Plebiscite in Chile: What does the new constitution propose?
On Sunday, Sept. 4, a vote will be held to determine a "social and democratic rule of law."
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The new proposed constitution set to be voted on by Chileans on Sunday, Sept. 4, is a contrast with the Constitution inherited from the dictatorship of Augusto Pinochet (1973-1990), which left education, health and other social matters in the hands of the market.
Among the changes proposed in the 178-page document are 388 articles and 57 transitory norms. If approved by voters, the rights and norms would then be in the hands of Chile's Congress to provide structure.
In addition, this proposal describes the country as a "social and democratic state of law," since it must provide goods and services to ensure the rights of Chilean citizens.
Unlike the 1980 Constitution, it states that the State must "contribute to create the social conditions" for the realization of people, but they cannot participate in any other business activity.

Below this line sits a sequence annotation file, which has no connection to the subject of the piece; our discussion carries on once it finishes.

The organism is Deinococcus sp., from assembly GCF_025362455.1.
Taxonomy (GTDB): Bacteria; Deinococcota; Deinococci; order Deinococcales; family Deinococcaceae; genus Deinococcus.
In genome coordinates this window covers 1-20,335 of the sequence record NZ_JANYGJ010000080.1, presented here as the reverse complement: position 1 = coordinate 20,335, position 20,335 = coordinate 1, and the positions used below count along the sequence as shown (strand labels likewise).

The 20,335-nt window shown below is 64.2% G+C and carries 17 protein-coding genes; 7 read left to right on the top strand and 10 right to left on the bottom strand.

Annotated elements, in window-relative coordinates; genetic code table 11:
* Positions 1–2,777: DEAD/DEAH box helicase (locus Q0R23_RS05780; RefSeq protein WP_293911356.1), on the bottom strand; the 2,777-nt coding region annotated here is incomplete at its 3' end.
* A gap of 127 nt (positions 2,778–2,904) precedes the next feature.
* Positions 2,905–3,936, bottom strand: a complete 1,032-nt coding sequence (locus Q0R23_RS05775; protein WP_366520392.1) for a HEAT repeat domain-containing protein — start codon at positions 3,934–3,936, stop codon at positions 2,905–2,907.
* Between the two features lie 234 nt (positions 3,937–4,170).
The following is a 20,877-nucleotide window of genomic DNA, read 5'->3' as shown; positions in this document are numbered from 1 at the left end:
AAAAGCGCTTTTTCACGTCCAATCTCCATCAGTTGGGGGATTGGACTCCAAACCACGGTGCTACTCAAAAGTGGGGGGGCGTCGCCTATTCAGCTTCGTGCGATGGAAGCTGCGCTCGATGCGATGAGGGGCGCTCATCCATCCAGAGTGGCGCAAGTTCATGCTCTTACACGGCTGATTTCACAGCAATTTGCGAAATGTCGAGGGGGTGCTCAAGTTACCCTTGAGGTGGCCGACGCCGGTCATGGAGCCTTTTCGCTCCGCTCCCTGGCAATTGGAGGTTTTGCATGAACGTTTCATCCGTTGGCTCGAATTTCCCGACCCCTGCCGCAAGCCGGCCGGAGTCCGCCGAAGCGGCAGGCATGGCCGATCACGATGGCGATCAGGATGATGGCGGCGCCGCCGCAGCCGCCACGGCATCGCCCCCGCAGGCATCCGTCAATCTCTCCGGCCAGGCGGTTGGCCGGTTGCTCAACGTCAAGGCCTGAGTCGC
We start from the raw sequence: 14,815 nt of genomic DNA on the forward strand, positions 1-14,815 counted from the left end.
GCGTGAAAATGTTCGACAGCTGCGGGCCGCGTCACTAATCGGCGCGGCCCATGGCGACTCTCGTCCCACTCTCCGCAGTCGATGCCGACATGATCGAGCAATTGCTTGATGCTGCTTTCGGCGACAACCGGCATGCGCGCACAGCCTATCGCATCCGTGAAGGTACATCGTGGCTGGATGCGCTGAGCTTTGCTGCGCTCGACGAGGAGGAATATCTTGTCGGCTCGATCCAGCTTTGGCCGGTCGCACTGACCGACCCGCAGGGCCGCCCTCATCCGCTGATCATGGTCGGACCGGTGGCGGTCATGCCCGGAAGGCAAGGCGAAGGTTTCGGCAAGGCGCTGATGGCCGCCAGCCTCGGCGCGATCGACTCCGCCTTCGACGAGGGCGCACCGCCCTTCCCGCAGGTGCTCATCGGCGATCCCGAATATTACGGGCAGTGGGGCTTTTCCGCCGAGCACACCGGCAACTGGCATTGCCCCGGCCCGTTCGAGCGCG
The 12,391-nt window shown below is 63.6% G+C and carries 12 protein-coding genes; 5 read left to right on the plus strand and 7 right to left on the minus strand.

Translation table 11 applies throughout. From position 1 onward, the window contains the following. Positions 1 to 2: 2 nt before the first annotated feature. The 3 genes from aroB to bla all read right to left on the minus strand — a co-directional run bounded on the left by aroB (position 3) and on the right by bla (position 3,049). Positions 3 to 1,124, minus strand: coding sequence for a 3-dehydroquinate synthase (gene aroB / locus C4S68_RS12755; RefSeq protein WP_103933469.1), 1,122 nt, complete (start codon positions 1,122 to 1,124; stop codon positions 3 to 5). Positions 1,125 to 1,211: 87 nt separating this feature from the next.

The current Constitution divides the Congress between the Chamber of Deputies and the Senate. The latter is in charge of "perfecting" the work of the deputies. With the new proposal, the Senate would be eliminated and two Chambers would be created without the same decision-making power between them.
The new Constitution would establish a Congress of Deputies for the formation of laws and a Chamber of Regions only for those "of regional agreement," but both do not have the same power the Senate has held until now.
For the health system, the new constitution proposes the Universal National Health System, since most members of the middle-class pay high costs for services. Today, employees are obliged to allocate 7% of their salaries to health care. That amount goes 100% to the private sector, but these do not cover 100% of an illness, surgery or medicines.
Since 2019, after the social protests, the new constitution represents a change for supporters that favors everyone equally.
More than 15 million voters must vote on Sunday for "I approve" or "I reject."